Colombians head to the polls Sunday in a tight presidential run-off race fought largely over the future of the government's peace deal with the former rebel group FARC.
Ivan Duque, a 41-year-old senator who would become Colombia's youngest president, faces leftist rival Gustavo Petro on Sunday after comfortably winning the first round.
Opinion polls give Duque a margin of between six and 15 points over Petro. He campaigned on a ticket to rewrite the peace deal signed with the FARC by outgoing president Juan Manuel Santos.
A lawyer with a degree in economics, Duque represents many Colombian voters who were outraged by concessions given to the former rebels, including reduced sentences for those who confessed their crimes.
If elected, he has promised to make "structural changes" to the 2016 agreement, which led to the group's disarmament and conversion into a political party.
"What we Colombians want is that those who have committed crimes against humanity be punished by proportional penalties... so that there is no impunity," Duque told AFP during the campaign.
Petro is the first leftist candidate to make it to the second round of a presidential election. Petro, who was a member of the now disbanded M-19 guerrilla group in his youth, says his own role in Colombia's bloody wars was as an organizer, not a fighter.
His background places him at the opposite end of the spectrum to Duque. He is offering Colombians a simple choice, pledging to uphold the peace agreement where Duque vows to rewrite it, and thereby making it less lenient in order to jail onetime guerrilla leaders guilty of serious crimes.
The 58-year-old former Bogota mayor has been a surprise in the presidential race -- the first since the peace deal with the FARC.
The rebel group's five-decade war of terror has stigmatized the political left in Colombia, but Petro nevertheless attracted large crowds to his campaign rallies, including many young people.
"People have been able to detach themselves from the fear generated by war and the politics of hatred," he told AFP.
Latin America's longest-running conflict left more than 260,000 people dead, nearly 83,000 missing and some 7.4 million forced from their homes.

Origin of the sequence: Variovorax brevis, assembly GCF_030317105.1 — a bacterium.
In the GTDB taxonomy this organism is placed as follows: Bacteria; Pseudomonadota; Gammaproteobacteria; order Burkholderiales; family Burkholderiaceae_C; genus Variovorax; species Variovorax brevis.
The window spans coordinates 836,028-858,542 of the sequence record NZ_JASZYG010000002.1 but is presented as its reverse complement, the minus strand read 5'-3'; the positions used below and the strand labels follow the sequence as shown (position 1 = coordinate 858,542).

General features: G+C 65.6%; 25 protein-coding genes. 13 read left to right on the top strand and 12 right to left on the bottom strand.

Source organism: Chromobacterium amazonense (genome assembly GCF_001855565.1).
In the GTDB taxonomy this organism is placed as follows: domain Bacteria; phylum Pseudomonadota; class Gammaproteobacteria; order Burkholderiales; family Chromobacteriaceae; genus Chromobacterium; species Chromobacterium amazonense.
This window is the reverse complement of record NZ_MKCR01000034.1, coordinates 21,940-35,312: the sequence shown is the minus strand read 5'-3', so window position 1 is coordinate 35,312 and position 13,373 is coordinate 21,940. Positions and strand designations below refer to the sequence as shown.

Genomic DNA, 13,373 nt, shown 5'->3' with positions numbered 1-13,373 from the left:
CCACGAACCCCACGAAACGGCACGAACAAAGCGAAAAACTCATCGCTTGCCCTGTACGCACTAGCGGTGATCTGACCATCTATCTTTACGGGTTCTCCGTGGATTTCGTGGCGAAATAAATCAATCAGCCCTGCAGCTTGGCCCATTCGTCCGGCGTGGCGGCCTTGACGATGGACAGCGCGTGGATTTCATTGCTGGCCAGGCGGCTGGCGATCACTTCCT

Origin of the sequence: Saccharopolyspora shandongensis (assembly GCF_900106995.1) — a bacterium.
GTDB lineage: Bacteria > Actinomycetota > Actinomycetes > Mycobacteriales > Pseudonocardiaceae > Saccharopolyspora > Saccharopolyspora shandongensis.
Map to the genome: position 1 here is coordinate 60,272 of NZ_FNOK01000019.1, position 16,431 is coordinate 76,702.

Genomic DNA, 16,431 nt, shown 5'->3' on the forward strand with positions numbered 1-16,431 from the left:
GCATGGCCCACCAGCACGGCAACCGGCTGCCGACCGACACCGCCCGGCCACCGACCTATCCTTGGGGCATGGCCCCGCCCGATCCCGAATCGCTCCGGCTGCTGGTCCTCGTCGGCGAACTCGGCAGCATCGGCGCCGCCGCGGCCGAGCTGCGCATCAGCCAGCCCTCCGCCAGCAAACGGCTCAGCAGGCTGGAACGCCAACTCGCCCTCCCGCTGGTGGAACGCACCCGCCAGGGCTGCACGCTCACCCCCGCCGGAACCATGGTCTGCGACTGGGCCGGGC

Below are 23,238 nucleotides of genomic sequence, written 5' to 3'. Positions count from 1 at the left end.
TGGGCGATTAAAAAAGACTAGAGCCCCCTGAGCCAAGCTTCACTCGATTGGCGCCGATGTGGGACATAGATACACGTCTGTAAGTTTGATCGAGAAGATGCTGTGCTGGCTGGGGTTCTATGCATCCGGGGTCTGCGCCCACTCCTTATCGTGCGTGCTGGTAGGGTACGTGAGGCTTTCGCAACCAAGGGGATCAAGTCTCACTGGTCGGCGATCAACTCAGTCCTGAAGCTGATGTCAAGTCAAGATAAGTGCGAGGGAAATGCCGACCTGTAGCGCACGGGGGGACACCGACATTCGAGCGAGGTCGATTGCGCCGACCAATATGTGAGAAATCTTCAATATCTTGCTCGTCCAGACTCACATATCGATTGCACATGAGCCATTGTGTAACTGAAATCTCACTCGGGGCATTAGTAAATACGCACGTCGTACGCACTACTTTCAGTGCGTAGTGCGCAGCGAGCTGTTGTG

Duque has railed against the Colombian left, voicing fears that they would drag the country into the same economic quagmire in which neighboring Venezuela is mired.
The left in turn accuse him of being a puppet of Alvaro Uribe, the former two-term president who took a hard line against the left when he was last in power eight years ago.
"Nobody knows if he has his own criteria or if he will obey orders," Fabian Acuna, a political analyst at Cali's Javeriana University, said of Duque.
Although a newcomer to politics -- he has been a senator since 2014 -- politics is in his blood.
Born in Bogota on August 1, 1976, his father was a liberal politician.
But it was Santos, the outgoing president, who took him under his wing in the 1990s as a financial advisor. Later, he worked for 13 years for the Washington-based Inter-American Development Bank.
Today, Duque finds himself in opposition to Santos over the peace deal.
Petro, on the other hand, has been dismissed by critics as as a "radical populist," reminding people of M-19's signature bloody 1985 assault on the Bogota Palace of Justice, which left 99 people dead, even though Petro was in prison when the siege took place.
A former comrade in arms, Juan Montana, described him as "a bad guerrilla with a gun, but a good political guerrilla."
Petro, a father of six, "is a very demanding, results-oriented man. He's likeable, generous, very shy and separates his family life from his public life very well," said another associate, Jorge Rojas.
From a family of modest means on the Caribbean coast, Petro was born in 1960 and joined M-19 as a 17-year-old, having been radicalized by the rightist coup in Chile.
He studied economics but became a political activist before he was arrested and tortured.
He gained a reputation for arrogance and bad management during a stint as Bogota's mayor, which ended after three years in 2015.
Critics highlight his authoritarian streak and an unrealistic reform manifesto, which includes a plan to buy up land from big agro-industries and redistribute it to poor farmers to help redress Colombia's glaring wealth gap.
Duque and the right pounced on his stated admiration for the late Venezuelan president Hugo Chavez during the campaign, warning voters not to allow the left to lead Colombia down the same ruinous path as its socialist-ruled neighbor.
Whoever is elected will lead Colombia at a crucial juncture. Despite the peace accord, cocaine production has soared in areas vacated by the rebels, threatening to undo security gains and testing traditionally close relations with the U.S.
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